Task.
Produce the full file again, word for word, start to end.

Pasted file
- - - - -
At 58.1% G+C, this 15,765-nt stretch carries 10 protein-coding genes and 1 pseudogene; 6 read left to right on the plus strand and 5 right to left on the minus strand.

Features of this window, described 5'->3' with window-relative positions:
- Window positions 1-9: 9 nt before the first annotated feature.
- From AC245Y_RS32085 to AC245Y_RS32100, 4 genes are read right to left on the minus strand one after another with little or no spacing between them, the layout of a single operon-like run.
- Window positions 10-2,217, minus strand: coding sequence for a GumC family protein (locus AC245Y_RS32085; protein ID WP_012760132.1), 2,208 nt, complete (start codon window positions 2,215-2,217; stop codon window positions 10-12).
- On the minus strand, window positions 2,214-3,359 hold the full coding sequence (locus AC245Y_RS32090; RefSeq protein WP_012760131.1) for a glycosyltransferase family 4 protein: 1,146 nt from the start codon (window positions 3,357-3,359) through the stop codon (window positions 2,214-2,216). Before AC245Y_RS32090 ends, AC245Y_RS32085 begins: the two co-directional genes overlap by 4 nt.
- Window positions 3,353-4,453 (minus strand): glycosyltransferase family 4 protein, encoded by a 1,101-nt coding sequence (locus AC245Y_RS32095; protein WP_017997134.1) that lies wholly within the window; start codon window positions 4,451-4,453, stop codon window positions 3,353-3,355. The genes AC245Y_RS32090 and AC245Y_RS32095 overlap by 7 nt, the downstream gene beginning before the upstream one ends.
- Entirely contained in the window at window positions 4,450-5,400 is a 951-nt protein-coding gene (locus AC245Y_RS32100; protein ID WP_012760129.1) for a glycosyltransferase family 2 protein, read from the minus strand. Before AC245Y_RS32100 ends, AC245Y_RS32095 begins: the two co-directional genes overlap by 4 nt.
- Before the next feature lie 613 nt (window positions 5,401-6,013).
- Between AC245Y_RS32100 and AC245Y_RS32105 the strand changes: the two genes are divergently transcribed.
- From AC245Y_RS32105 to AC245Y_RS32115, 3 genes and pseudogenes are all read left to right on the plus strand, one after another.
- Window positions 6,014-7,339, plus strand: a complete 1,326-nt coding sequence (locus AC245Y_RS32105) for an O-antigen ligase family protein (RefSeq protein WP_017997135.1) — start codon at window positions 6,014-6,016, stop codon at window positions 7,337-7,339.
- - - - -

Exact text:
At 58.1% G+C, this 15,765-nt stretch carries 10 protein-coding genes and 1 pseudogene; 6 read left to right on the plus strand and 5 right to left on the minus strand.

Features of this window, described 5'->3' with window-relative positions:
- Window positions 1-9: 9 nt before the first annotated feature.
- From AC245Y_RS32085 to AC245Y_RS32100, 4 genes are read right to left on the minus strand one after another with little or no spacing between them, the layout of a single operon-like run.
- Window positions 10-2,217, minus strand: coding sequence for a GumC family protein (locus AC245Y_RS32085; protein ID WP_012760132.1), 2,208 nt, complete (start codon window positions 2,215-2,217; stop codon window positions 10-12).
- On the minus strand, window positions 2,214-3,359 hold the full coding sequence (locus AC245Y_RS32090; RefSeq protein WP_012760131.1) for a glycosyltransferase family 4 protein: 1,146 nt from the start codon (window positions 3,357-3,359) through the stop codon (window positions 2,214-2,216). Before AC245Y_RS32090 ends, AC245Y_RS32085 begins: the two co-directional genes overlap by 4 nt.
- Window positions 3,353-4,453 (minus strand): glycosyltransferase family 4 protein, encoded by a 1,101-nt coding sequence (locus AC245Y_RS32095; protein WP_017997134.1) that lies wholly within the window; start codon window positions 4,451-4,453, stop codon window positions 3,353-3,355. The genes AC245Y_RS32090 and AC245Y_RS32095 overlap by 7 nt, the downstream gene beginning before the upstream one ends.
- Entirely contained in the window at window positions 4,450-5,400 is a 951-nt protein-coding gene (locus AC245Y_RS32100; protein ID WP_012760129.1) for a glycosyltransferase family 2 protein, read from the minus strand. Before AC245Y_RS32100 ends, AC245Y_RS32095 begins: the two co-directional genes overlap by 4 nt.
- Before the next feature lie 613 nt (window positions 5,401-6,013).
- Between AC245Y_RS32100 and AC245Y_RS32105 the strand changes: the two genes are divergently transcribed.
- From AC245Y_RS32105 to AC245Y_RS32115, 3 genes and pseudogenes are all read left to right on the plus strand, one after another.
- Window positions 6,014-7,339, plus strand: a complete 1,326-nt coding sequence (locus AC245Y_RS32105) for an O-antigen ligase family protein (RefSeq protein WP_017997135.1) — start codon at window positions 6,014-6,016, stop codon at window positions 7,337-7,339.